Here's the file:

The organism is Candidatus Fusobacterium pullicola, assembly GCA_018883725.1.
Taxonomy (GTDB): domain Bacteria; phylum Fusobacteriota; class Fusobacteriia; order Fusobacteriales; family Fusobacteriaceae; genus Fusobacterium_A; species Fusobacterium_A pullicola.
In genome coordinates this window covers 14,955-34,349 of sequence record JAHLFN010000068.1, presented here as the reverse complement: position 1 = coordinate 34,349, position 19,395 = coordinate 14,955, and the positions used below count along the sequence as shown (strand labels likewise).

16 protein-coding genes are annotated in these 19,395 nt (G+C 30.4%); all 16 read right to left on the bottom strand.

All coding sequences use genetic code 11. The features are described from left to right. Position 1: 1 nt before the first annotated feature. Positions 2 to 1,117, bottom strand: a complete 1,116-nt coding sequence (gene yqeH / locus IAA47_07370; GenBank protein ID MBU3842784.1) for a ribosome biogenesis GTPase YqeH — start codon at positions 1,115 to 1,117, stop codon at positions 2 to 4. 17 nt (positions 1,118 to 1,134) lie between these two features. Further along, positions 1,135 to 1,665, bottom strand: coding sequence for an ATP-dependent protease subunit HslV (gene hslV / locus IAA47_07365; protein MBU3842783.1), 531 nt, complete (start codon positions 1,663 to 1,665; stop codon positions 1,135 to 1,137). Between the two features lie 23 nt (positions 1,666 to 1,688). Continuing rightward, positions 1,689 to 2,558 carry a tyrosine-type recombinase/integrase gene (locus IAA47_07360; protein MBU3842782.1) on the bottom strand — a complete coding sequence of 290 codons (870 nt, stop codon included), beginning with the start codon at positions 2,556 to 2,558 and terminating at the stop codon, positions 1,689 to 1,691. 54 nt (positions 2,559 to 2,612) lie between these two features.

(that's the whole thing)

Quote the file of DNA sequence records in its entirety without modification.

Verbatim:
The organism is Candidatus Fusobacterium pullicola, assembly GCA_018883725.1.
Taxonomy (GTDB): domain Bacteria; phylum Fusobacteriota; class Fusobacteriia; order Fusobacteriales; family Fusobacteriaceae; genus Fusobacterium_A; species Fusobacterium_A pullicola.
In genome coordinates this window covers 14,955-34,349 of sequence record JAHLFN010000068.1, presented here as the reverse complement: position 1 = coordinate 34,349, position 19,395 = coordinate 14,955, and the positions used below count along the sequence as shown (strand labels likewise).

16 protein-coding genes are annotated in these 19,395 nt (G+C 30.4%); all 16 read right to left on the bottom strand.

All coding sequences use genetic code 11. The features are described from left to right. Position 1: 1 nt before the first annotated feature. Positions 2 to 1,117, bottom strand: a complete 1,116-nt coding sequence (gene yqeH / locus IAA47_07370; GenBank protein ID MBU3842784.1) for a ribosome biogenesis GTPase YqeH — start codon at positions 1,115 to 1,117, stop codon at positions 2 to 4. 17 nt (positions 1,118 to 1,134) lie between these two features. Further along, positions 1,135 to 1,665, bottom strand: coding sequence for an ATP-dependent protease subunit HslV (gene hslV / locus IAA47_07365; protein MBU3842783.1), 531 nt, complete (start codon positions 1,663 to 1,665; stop codon positions 1,135 to 1,137). Between the two features lie 23 nt (positions 1,666 to 1,688). Continuing rightward, positions 1,689 to 2,558 carry a tyrosine-type recombinase/integrase gene (locus IAA47_07360; protein MBU3842782.1) on the bottom strand — a complete coding sequence of 290 codons (870 nt, stop codon included), beginning with the start codon at positions 2,556 to 2,558 and terminating at the stop codon, positions 1,689 to 1,691. 54 nt (positions 2,559 to 2,612) lie between these two features.